build2 | FAQ

What does 2 in build2 stand for?
Who is behind this?
Why are you doing this?
What is wrong with <your favorite build system>?
How is this better than CMake?
Do you support cross-compilation?
What is wrong with using system package managers?
What makes you think you will succeed when so many have failed?
Why did you write it in C++ instead of <your favorite language>?
Why aren't you hosting on GitHub?
How do I submit bugs/patches?
What are your plans for cppget.org?
Do you plan to support binary packages?
Can I run my own private/public repositories?
How are you going to make money from this?

What does 2 in build2 stand for?

It stands for take two, after a previous, GNU make-based attempt called build.

Who is behind this?

Code Synthesis, Boris Kolpackov, and some friends. And maybe you?

Why are you doing this?

To make something people want? No, scratch that: we are making what we need.

We have a bunch of cross-platform C++ tools and libraries that are becoming an ever increasing pain to develop, test, distribute, and support. A mailing list thread of 20 messages where we painstakingly discover that the user accidentally built our library with libstdc++ and his application with libc++ which all resulted in mysterious crashes (exception handling was not working properly) – this is a waste of life.

And while on a philosophical subject, note that we are not trying to create a wonderful unicorn that will magically solve all your build issues. Rather our aim is something like git – an engineering tool that allows serious developers working on complex projects to get stuff done without too much cursing. And if you think git is a wonderful unicorn, try to use submodules.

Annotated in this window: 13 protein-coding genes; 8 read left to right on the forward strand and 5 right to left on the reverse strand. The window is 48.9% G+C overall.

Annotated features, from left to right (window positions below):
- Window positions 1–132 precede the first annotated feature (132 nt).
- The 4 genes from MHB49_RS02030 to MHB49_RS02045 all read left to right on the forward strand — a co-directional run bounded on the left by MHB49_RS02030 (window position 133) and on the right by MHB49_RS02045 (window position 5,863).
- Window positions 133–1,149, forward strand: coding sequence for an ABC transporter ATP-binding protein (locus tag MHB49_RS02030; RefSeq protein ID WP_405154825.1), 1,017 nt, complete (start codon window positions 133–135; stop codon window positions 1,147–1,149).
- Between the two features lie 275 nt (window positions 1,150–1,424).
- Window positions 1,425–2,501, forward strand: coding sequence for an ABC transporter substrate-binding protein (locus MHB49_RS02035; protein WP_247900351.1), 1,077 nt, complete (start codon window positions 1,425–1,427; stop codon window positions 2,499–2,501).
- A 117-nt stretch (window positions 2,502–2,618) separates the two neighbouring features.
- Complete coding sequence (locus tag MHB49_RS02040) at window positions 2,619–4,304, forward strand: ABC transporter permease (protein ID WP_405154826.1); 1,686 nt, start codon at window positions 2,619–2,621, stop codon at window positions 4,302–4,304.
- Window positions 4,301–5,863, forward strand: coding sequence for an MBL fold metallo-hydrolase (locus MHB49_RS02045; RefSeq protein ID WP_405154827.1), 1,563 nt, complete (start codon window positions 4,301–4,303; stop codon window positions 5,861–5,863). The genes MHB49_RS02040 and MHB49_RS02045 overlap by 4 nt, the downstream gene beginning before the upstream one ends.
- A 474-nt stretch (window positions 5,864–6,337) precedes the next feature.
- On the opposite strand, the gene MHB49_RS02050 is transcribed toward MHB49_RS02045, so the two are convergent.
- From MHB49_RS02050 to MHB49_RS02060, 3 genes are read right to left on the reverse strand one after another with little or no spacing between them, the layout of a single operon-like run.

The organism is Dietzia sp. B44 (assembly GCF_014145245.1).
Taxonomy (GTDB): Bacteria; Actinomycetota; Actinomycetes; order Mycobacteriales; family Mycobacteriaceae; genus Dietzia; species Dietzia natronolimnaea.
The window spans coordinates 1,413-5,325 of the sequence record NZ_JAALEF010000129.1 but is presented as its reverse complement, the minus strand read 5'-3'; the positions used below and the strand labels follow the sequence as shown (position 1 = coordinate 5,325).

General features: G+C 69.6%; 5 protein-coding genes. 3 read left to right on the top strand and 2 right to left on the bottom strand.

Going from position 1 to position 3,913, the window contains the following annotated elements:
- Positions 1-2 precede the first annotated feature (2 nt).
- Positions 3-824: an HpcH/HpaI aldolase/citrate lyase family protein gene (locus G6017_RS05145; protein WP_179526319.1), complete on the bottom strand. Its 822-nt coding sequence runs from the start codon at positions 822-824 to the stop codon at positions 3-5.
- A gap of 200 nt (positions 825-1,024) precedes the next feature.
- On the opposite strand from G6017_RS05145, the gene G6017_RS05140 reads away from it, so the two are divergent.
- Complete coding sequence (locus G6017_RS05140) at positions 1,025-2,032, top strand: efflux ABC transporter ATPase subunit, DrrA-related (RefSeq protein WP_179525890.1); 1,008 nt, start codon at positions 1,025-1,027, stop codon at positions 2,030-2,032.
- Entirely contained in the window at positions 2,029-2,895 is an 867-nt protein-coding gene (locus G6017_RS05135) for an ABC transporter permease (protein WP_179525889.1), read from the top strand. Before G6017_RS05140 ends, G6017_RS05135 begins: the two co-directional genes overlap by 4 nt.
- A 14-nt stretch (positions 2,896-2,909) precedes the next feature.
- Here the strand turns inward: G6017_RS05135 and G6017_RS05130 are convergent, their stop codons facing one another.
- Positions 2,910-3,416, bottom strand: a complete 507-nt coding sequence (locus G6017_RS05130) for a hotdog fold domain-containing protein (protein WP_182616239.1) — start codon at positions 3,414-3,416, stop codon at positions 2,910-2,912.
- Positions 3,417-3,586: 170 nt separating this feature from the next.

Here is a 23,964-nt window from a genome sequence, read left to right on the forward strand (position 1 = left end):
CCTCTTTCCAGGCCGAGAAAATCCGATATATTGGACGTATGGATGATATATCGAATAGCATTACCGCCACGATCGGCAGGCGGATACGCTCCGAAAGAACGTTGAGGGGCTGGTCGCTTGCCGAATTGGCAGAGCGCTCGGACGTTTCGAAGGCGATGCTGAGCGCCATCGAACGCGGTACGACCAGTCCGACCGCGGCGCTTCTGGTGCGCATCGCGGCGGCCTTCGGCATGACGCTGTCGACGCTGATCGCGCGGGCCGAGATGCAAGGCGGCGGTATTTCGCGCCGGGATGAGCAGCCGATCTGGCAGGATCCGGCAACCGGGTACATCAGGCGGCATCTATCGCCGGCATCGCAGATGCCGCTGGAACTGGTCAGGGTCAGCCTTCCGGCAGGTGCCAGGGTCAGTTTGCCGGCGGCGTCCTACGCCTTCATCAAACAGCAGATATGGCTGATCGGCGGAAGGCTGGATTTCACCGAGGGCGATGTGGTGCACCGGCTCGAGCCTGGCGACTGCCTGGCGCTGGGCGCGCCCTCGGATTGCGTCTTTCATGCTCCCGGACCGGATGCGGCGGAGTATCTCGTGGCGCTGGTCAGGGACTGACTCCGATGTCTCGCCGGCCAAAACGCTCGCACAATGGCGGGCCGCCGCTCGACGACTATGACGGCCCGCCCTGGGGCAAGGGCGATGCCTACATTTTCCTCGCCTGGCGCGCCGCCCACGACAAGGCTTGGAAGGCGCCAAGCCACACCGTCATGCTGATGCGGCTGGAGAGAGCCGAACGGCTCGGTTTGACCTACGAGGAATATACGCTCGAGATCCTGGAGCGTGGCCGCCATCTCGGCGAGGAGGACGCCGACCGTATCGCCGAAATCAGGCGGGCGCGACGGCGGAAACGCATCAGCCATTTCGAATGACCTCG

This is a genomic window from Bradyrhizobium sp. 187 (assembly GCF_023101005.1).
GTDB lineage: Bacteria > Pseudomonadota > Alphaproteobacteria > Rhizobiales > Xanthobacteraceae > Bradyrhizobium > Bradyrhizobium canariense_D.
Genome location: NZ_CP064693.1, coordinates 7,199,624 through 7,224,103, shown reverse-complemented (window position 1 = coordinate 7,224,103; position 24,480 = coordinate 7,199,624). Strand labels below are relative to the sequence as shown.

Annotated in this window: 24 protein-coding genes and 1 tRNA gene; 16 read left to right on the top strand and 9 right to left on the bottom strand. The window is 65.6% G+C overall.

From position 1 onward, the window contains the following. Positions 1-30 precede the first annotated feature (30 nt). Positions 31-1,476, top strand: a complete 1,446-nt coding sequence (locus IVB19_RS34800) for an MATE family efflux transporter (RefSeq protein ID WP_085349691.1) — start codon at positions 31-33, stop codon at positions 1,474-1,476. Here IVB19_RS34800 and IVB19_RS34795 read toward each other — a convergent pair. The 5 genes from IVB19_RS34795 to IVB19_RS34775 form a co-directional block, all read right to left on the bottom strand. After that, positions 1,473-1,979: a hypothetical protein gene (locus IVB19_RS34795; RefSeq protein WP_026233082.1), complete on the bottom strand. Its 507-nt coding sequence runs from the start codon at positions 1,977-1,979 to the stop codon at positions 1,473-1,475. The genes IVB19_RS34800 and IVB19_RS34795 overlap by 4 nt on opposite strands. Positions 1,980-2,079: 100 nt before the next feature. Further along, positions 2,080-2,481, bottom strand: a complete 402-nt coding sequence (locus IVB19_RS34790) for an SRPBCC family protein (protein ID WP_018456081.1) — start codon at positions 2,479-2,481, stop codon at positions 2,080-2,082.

What is wrong with <your favorite build system>?

In short, it doesn't provide a well-defined, consistent build interface across all the platforms/compilers out of the box (no, having to install and, more importantly, maintain Python or MSYS2 on Windows doesn't count).

In addition, the following areas are often poorly supported (or outright broken) in many existing (and new) build systems:

Development & Distribution
Trying to support both is often tricky since they pull the design in different directions: for development we want power and flexibility while the end-user wants the simplest thing that does the job and gets out of the way (they definitely don't want to install anything extra).
Black Boxes
Many existing build systems are black boxes, they don't have a mental model of how the build is described and performed. The problem with this approach comes when you need to build something different: your only option is to start creating another black box. In this sense build2 is a lot like make (it has a notion of targets, prerequisites, rules, etc) rather than, say, CMake (which has a notion of, uh, hm, magic incantations, maybe?).